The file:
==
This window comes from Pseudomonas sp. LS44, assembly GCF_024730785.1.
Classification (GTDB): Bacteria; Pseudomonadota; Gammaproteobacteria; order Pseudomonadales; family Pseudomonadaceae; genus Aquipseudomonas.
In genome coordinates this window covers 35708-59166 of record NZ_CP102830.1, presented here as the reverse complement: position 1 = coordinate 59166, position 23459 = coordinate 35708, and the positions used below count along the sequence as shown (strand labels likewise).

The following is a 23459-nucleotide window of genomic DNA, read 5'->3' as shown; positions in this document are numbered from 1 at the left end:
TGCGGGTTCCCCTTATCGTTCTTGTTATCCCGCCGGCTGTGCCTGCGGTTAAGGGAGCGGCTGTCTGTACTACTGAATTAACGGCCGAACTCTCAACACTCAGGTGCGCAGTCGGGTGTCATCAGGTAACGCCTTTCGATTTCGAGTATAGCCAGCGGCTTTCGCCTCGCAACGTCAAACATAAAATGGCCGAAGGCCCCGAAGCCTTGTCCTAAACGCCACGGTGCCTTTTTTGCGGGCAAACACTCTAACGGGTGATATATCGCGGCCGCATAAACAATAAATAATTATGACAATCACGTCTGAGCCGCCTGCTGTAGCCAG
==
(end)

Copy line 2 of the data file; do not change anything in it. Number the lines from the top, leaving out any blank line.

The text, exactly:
Classification (GTDB): Bacteria; Pseudomonadota; Gammaproteobacteria; order Pseudomonadales; family Pseudomonadaceae; genus Aquipseudomonas.